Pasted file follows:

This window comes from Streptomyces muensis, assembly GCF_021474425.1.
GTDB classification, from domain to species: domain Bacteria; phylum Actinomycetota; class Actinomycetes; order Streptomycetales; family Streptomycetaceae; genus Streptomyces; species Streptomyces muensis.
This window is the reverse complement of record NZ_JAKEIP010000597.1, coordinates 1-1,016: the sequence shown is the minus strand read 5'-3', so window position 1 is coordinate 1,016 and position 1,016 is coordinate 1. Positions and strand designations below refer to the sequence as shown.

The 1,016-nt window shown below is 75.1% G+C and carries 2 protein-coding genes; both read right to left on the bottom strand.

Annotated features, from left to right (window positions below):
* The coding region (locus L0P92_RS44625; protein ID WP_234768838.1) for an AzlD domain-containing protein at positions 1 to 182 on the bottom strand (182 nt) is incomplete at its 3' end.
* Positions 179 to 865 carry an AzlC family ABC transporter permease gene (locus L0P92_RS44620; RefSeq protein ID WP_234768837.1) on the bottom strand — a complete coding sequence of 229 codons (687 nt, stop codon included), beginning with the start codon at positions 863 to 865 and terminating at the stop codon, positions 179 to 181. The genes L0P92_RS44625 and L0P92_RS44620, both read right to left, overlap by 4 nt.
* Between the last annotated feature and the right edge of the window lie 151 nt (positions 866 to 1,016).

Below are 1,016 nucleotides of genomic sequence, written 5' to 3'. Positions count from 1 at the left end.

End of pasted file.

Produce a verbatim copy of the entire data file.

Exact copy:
This window comes from Streptomyces muensis, assembly GCF_021474425.1.
GTDB classification, from domain to species: domain Bacteria; phylum Actinomycetota; class Actinomycetes; order Streptomycetales; family Streptomycetaceae; genus Streptomyces; species Streptomyces muensis.
This window is the reverse complement of record NZ_JAKEIP010000597.1, coordinates 1-1,016: the sequence shown is the minus strand read 5'-3', so window position 1 is coordinate 1,016 and position 1,016 is coordinate 1. Positions and strand designations below refer to the sequence as shown.

The 1,016-nt window shown below is 75.1% G+C and carries 2 protein-coding genes; both read right to left on the bottom strand.

Annotated features, from left to right (window positions below):
* The coding region (locus L0P92_RS44625; protein ID WP_234768838.1) for an AzlD domain-containing protein at positions 1 to 182 on the bottom strand (182 nt) is incomplete at its 3' end.
* Positions 179 to 865 carry an AzlC family ABC transporter permease gene (locus L0P92_RS44620; RefSeq protein ID WP_234768837.1) on the bottom strand — a complete coding sequence of 229 codons (687 nt, stop codon included), beginning with the start codon at positions 863 to 865 and terminating at the stop codon, positions 179 to 181. The genes L0P92_RS44625 and L0P92_RS44620, both read right to left, overlap by 4 nt.
* Between the last annotated feature and the right edge of the window lie 151 nt (positions 866 to 1,016).

Below are 1,016 nucleotides of genomic sequence, written 5' to 3'. Positions count from 1 at the left end.